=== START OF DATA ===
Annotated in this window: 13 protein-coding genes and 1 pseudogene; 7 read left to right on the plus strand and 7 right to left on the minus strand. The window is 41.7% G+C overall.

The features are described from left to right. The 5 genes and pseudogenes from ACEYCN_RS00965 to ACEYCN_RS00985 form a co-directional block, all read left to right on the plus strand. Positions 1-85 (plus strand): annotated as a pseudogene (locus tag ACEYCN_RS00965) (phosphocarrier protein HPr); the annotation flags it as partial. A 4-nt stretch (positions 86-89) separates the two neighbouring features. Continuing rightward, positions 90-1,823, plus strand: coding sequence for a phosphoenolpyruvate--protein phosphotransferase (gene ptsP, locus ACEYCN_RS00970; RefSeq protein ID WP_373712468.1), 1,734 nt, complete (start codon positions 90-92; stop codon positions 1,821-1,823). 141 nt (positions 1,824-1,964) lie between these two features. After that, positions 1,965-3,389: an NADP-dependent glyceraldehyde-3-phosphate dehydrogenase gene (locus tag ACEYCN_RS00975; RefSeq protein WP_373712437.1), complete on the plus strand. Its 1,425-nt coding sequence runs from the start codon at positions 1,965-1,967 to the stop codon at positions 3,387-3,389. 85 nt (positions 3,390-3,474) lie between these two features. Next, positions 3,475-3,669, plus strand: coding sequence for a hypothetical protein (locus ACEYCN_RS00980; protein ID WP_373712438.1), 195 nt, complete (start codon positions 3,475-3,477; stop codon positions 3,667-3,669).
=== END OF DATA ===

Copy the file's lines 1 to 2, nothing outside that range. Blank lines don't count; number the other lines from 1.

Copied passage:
Annotated in this window: 13 protein-coding genes and 1 pseudogene; 7 read left to right on the plus strand and 7 right to left on the minus strand. The window is 41.7% G+C overall.

The features are described from left to right. The 5 genes and pseudogenes from ACEYCN_RS00965 to ACEYCN_RS00985 form a co-directional block, all read left to right on the plus strand. Positions 1-85 (plus strand): annotated as a pseudogene (locus tag ACEYCN_RS00965) (phosphocarrier protein HPr); the annotation flags it as partial. A 4-nt stretch (positions 86-89) separates the two neighbouring features. Continuing rightward, positions 90-1,823, plus strand: coding sequence for a phosphoenolpyruvate--protein phosphotransferase (gene ptsP, locus ACEYCN_RS00970; RefSeq protein ID WP_373712468.1), 1,734 nt, complete (start codon positions 90-92; stop codon positions 1,821-1,823). 141 nt (positions 1,824-1,964) lie between these two features. After that, positions 1,965-3,389: an NADP-dependent glyceraldehyde-3-phosphate dehydrogenase gene (locus tag ACEYCN_RS00975; RefSeq protein WP_373712437.1), complete on the plus strand. Its 1,425-nt coding sequence runs from the start codon at positions 1,965-1,967 to the stop codon at positions 3,387-3,389. 85 nt (positions 3,390-3,474) lie between these two features. Next, positions 3,475-3,669, plus strand: coding sequence for a hypothetical protein (locus ACEYCN_RS00980; protein ID WP_373712438.1), 195 nt, complete (start codon positions 3,475-3,477; stop codon positions 3,667-3,669).